Sirius/XM Stock Heading To Channel Zero

Nov 21st, 2008 // 9 Comments

Despite my wife’s contention that there’s never anything on and that the the Oprah channel’s Dr. Oz show is poorly scheduled, I generally enjoy my Sirius subscription, which now comes with extra XM. As I’ve noted before, Phoenix radio is about as bad as could be imagined and I’m generally too lazy to actually bring discs into the car to listen to, so the subscription seems like a decent deal. However, given the company’s recent financial news, I may end up regretting paying for six months in advance.



With satellite radio’s patron, the car industry, collapsing, things aren’t looking good for the recently merged Sirius/XM: The stock’s at 14 cents and industry types are predicting it could fall further. That seems bad.

At least one financial analyst is now even comfortable being quoted using the “B” word — bankruptcy.

CNNMoney: “The outlook for Sirius XM has grown increasingly worrisome and at the current time looks bleak,” said Frederick Moran, an analyst with Stanford Group. “At this point, you have to question whether Sirius XM will survive 2009 in its current structure. There is a likelihood that it could enter bankruptcy.”

As my colleague Henry Blodget said Tuesday, yes, Sirius could go to zero. (We’ve updated the numbers as Sirius’ market cap has had $200 million wiped off in the last two days.)

Mel Karmazin’s company currently has an equity market capitalization (value of the stock) of $455 million. It also $360 million of cash and $3.3 billion of debt, so its “enterprise value”–the implied value of the business itself–is about $3.5 billion. The only thing that has to happen for Sirius (SIRI) stock to go to zero is for the market to conclude that the company is worth less than $3 billion. This would wipe out the company’s stock value, leaving the company in the hands of the debt-holders.

Why might the market soon conclude that Sirius is worth less than $3 billion? Because it’s running out of cash. In the first 9 months of this year, Sirius had negative free cash flow (cash from operations – capex) of $300 million. $360 million of cash won’t last long at that burn rate.

There wasn’t any specific news sending the stock into freefall, although the post-channel merger buzz for the company has been miserable. I don’t know if I’ve noticed any particular difference in each channel’s playlist–this is possibly because most channels seems to hang on to their Sirius staff at the expense of XM’s personnel–but no satellite radio subscriber I know has described the change as positive. Even if there wasn’t a specific channel a listener mourned the loss of, the entire “change under the cloak of night” channel shift was shady, at best. If people are paying for your product, would it hurt to let them know more than two seconds in advance that a significant change was coming? Instead, I’m sure the company’s customer service lines were flooded with complaints and probably cancellations as well. If XM Sirius can survive their stock price and apparently one billion dollars in debt owed this year (ouch), I’ll be happy to hang around and suffer through XMU’s current obsession with Passion Pit. But I’m not optimistic.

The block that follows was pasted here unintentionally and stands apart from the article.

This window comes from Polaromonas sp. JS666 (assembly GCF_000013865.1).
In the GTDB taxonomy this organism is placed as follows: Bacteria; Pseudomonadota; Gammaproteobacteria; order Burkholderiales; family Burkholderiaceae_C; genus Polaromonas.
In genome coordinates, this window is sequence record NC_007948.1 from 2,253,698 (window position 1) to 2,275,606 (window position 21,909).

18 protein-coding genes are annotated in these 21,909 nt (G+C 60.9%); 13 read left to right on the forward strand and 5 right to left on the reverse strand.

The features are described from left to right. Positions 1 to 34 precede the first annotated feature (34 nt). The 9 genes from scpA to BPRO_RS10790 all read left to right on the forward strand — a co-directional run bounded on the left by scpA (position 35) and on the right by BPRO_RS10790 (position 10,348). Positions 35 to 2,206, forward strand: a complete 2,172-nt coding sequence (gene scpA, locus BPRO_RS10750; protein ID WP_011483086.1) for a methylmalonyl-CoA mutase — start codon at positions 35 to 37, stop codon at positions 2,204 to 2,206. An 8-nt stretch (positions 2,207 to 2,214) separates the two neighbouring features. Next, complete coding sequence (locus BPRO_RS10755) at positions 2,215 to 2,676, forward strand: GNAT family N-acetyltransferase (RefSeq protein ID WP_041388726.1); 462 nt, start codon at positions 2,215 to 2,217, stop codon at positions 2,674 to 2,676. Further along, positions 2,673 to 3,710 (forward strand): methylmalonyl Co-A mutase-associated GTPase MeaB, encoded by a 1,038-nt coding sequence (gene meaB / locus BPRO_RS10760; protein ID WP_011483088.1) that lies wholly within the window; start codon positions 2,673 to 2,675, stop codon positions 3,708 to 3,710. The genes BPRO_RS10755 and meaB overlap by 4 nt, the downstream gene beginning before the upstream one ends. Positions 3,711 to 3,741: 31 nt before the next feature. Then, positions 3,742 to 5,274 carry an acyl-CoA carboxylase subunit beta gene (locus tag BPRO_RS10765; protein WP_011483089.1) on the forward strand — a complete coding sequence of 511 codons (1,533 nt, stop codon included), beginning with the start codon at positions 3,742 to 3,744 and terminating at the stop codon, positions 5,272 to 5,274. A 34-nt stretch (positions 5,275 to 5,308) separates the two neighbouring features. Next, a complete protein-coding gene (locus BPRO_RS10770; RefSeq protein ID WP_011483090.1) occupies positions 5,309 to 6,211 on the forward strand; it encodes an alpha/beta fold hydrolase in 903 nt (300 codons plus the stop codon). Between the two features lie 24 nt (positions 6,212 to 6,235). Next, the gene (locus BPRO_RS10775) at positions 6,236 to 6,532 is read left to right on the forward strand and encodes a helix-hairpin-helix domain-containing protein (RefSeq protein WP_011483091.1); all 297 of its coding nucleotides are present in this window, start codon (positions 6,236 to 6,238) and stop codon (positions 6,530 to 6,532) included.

Sirius XM Keeps Tanking: Now 14 Cents [Silicon Alley Insider]

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  1. Dead Air ummm Dead Air

    As an XM sub. since 2001 I have to say…the content is worse. I never quite understood how the weaker company essentially took over the merger, but it happened. All I know is that I’m getting more content that I don’t care about (if I wanted Margaritaville and E Street radio I’d have been a Sirius subscriber), but the PD at the stations I do listen to suddenly got blander. I’m not sure what the new station names are, but XMU used to actually play some stuff from bands I never heard of, and now the new one classifies Kings of Leon, old Stills, and Arcade Fire as “indie.” Sure, they are a staple of college rock and should be on the channel, but I’m yet to hear anything new on the SirusXM College station, which is a problem.

    The 80′s newwave/alternative staion used to play deep cuts from popular bands and obscure bands alike. Now it’s just Blondie and Clash hits.

    I don’t want to be that “if it’s popular it sucks guy.” Those songs acts are successful because they are good. But when I’m paying for a service, they should cater with more specific content that I won’t find in any East Village bar.